• Ruben Stepanian

How Much Does a Divorce in New York Cost?

There are two types of divorces in New York State: contested and uncontested.

A divorce is contested when you and your spouse do not agree on some, most or any part of the divorce. You might be arguing about property division, child custody, child support, alimony, or other issues. If you and your spouse cannot agree on the terms of the divorce, you must go to court and ask a judge to make the needed decisions.

When you and your spouse agree on the terms of the divorce, then you qualify for an uncontested divorce. If your divorce is uncontested, you do not have to appear in court.

The cost of a divorce in New York depends on if your case is contested or uncontested. A contested divorce is more expensive than an uncontested divorce. A contested divorce proceeding may take a year or a few years to resolve depending on the complexity of the issues involved. Though an attorney cannot precisely assess all the fees that you will incur before you start the case, they can approximate a cost range.

Uncontested divorces are typically completed between 4 and 12 months. Our attorneys offer a flat rate for an uncontested divorce. This is because there are minimal negotiations, if any, and therefore, the paperwork that is necessary to obtain a divorce will be easier to put together. This will reduce the cost of your divorce in New York.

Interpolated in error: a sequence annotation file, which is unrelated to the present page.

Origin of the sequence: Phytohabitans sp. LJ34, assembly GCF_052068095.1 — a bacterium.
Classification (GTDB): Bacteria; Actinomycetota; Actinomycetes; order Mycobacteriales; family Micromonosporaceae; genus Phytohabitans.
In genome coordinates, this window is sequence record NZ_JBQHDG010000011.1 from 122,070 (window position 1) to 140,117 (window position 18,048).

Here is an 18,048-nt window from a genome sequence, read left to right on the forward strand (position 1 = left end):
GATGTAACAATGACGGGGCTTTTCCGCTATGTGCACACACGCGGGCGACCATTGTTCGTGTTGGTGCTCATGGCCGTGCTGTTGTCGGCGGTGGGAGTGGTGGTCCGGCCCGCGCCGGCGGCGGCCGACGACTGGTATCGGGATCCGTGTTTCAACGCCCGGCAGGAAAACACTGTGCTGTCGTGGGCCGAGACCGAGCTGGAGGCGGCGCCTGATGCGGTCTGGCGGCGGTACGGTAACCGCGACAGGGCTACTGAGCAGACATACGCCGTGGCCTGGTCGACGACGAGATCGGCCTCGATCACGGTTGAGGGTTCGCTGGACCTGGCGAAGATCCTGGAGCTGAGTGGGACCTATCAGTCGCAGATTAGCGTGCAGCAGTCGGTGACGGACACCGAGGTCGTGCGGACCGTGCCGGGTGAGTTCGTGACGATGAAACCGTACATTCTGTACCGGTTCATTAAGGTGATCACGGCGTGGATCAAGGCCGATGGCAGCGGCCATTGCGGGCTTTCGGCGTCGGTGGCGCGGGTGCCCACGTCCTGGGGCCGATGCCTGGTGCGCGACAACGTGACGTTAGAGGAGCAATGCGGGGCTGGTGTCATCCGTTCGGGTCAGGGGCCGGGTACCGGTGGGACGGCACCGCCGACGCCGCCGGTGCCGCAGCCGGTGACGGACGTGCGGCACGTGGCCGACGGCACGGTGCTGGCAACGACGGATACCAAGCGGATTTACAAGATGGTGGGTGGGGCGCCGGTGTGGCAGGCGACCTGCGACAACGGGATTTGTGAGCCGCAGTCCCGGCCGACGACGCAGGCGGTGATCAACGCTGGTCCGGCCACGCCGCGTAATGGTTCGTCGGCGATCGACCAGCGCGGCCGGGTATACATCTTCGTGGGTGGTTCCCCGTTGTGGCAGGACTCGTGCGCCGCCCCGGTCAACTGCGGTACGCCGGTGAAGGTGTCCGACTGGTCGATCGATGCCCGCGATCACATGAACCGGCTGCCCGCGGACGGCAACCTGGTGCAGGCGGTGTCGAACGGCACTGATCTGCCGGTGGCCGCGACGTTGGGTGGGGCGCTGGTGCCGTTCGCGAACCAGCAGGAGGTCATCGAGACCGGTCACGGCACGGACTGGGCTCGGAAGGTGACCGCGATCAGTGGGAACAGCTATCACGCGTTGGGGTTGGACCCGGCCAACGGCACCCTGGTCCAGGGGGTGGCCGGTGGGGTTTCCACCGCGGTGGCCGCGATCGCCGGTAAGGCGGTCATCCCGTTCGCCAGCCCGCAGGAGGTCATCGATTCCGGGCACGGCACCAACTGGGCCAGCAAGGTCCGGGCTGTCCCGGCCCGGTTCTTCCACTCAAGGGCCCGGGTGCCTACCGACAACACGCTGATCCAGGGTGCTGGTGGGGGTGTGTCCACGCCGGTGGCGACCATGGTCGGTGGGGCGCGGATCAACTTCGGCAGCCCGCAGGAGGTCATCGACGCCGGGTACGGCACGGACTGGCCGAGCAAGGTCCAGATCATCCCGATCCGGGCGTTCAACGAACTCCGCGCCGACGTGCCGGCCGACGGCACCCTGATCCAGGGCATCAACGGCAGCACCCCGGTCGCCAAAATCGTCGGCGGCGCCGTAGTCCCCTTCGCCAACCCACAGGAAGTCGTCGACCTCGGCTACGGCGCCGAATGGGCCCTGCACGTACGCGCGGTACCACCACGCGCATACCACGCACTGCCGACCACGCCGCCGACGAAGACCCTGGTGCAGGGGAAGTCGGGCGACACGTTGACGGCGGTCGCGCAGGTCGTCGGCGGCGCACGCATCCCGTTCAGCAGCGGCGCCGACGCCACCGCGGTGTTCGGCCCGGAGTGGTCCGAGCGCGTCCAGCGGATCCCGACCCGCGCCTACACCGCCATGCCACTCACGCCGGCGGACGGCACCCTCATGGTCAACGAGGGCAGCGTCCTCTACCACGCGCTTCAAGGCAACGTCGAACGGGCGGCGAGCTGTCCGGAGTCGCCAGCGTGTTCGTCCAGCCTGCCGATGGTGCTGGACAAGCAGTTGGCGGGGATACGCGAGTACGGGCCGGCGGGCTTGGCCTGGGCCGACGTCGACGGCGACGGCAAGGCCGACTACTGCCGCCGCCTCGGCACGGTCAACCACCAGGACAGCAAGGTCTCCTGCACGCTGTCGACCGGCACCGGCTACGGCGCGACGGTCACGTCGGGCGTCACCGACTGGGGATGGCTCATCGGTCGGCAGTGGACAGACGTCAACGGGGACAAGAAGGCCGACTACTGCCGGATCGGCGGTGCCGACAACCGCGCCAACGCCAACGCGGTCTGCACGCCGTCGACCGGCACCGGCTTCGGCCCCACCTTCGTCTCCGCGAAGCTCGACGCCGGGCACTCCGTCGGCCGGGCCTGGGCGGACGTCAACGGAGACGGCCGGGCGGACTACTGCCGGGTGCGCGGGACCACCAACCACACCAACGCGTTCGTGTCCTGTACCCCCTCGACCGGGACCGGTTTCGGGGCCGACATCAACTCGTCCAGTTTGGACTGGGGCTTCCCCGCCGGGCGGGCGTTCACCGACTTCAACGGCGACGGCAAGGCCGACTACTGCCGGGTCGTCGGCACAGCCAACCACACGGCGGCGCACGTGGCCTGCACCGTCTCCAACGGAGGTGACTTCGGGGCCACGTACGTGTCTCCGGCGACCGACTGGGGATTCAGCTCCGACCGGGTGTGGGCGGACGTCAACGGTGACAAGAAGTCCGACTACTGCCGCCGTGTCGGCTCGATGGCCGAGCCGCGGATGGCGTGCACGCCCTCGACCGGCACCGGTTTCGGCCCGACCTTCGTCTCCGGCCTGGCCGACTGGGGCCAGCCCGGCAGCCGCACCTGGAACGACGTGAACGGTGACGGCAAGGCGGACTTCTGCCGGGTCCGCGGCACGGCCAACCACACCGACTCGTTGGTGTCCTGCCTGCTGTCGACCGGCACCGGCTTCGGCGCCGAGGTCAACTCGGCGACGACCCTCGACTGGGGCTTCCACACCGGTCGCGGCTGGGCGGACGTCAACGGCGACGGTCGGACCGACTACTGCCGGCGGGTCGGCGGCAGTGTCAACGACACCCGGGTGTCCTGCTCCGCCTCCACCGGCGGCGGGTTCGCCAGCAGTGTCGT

No-Fault and Fault Divorces in New York

You must notify the Court if you wish to start a divorce proceeding. In the formal request to the court, you must provide the ‘grounds’ for your divorce.

In New York State, you have the option of applying for a ‘no-fault’ divorce. In applying for such a divorce, you declare that your marriage has been irretrievably broken for at least six months before your filing. Irretrievable breakdown of a marriage occurs when: (1) your marriage is not functioning; or (2) you and your spouse are essentially leading separate lives; or (3) you and your spouse no longer wish to be married, and it is unlikely that you will get back together.

The ‘no-fault’ uncontested divorce is the least costly way to get divorced.

‘Fault’ based ‘grounds’ for divorce in New York include:

  1. Cruel and Inhumane Treatment: The Court will assess whether one spouse abused the other either physically or mentally during the marriage.

  2. Abandonment: One spouse must have abandoned the other for at least a year or more and signaled that they do not intend to return.

  3. Imprisonment: One spouse must have been in prison for three or more years in a row after the marriage began.

  4. Adultery: The spouse must prove that the other committed adultery during the marriage.

  5. Divorce After a Legal Separation Agreement: You may seek a divorce one year after you and your spouse have signed a valid separation agreement and have lived apart for one year.

  6. Divorce After a Judgement of Separation: You may seek a divorce if the Supreme Court has issued a judgement of separation and after you and your spouse have lived separate and apart for one year. (Domestic Relations Law section 170)

‘Fault’ divorces will raise the cost of your divorce in New York because either you or your spouse seek to put blame on one another.